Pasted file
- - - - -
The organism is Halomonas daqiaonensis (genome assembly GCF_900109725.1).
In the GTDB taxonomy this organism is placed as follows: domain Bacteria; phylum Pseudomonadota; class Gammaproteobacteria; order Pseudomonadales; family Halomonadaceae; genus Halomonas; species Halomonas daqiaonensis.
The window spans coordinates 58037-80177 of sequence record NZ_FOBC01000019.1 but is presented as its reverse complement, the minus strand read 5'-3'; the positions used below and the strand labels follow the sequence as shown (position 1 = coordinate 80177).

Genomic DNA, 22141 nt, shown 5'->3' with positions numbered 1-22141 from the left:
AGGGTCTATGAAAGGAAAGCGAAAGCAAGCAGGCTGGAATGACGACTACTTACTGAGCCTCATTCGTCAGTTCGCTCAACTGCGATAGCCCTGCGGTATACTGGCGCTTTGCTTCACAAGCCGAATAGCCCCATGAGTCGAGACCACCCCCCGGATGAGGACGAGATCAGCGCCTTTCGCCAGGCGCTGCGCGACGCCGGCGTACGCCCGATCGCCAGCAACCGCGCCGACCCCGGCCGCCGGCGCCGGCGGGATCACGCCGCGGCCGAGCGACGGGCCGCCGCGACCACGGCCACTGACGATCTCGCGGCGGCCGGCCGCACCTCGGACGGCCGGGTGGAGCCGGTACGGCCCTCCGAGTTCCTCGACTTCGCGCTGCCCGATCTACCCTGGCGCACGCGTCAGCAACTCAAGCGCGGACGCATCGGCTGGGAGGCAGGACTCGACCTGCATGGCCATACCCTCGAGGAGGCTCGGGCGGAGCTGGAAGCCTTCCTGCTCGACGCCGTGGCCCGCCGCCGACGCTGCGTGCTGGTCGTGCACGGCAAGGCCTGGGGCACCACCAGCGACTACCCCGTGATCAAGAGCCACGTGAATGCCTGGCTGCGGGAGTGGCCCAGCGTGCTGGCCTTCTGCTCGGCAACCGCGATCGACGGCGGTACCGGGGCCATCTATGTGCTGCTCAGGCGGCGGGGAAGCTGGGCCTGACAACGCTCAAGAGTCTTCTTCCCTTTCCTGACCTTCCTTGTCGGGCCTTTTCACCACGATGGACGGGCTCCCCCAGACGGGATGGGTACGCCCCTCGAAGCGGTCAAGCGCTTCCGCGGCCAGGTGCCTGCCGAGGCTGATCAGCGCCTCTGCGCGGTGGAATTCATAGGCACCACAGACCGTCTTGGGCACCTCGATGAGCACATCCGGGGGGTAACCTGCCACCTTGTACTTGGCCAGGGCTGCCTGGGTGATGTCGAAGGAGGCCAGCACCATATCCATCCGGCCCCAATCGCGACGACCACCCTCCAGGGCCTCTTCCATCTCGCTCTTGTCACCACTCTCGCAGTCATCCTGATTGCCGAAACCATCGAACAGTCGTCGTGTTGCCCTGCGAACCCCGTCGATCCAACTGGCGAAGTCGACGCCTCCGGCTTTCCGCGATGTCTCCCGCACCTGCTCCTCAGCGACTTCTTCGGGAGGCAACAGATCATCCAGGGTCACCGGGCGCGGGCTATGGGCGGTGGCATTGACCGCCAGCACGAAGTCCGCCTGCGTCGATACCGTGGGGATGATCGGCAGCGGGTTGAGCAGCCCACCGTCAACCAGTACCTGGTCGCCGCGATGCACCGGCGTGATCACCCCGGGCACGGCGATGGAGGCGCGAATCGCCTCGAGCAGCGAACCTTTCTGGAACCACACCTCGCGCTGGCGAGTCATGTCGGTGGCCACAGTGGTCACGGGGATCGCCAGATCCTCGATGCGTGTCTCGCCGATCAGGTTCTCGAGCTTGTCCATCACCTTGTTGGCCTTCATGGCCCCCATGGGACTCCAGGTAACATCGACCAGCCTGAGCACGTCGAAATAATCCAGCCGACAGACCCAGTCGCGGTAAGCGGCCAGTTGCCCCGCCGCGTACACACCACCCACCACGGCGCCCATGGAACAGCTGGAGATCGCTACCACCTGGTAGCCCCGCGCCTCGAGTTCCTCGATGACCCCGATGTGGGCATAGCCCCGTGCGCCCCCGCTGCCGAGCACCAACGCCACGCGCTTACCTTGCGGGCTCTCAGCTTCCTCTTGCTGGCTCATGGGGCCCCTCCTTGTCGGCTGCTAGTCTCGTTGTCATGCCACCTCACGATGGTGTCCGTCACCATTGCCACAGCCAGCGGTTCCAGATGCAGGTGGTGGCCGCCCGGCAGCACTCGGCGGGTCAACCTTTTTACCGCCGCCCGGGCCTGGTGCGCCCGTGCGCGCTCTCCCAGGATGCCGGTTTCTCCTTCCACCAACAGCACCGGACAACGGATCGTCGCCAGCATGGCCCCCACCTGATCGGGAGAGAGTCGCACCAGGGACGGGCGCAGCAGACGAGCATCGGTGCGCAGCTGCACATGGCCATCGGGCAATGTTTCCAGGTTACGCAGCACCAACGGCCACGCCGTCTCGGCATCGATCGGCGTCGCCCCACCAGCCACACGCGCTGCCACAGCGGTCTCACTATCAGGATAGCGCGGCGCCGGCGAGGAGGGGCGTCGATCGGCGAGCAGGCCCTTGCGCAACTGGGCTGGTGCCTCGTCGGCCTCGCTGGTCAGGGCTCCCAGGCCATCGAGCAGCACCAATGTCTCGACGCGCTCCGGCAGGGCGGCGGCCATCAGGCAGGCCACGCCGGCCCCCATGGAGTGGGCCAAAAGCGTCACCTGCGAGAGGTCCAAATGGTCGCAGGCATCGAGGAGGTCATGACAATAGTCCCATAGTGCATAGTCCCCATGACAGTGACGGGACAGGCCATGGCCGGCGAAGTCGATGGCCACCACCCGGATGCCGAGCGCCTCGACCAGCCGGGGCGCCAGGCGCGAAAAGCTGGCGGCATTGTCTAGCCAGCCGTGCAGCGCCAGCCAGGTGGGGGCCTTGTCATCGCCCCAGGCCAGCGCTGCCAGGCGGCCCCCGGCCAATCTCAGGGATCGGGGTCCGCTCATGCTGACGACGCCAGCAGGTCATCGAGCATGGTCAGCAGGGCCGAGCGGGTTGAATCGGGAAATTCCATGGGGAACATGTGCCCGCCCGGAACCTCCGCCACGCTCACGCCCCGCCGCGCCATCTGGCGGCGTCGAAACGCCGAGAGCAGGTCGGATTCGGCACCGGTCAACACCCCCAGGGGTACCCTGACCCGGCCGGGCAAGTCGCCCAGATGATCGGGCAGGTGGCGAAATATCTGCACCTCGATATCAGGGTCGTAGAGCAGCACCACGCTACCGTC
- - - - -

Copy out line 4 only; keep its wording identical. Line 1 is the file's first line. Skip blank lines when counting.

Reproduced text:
Genomic DNA, 22141 nt, shown 5'->3' with positions numbered 1-22141 from the left: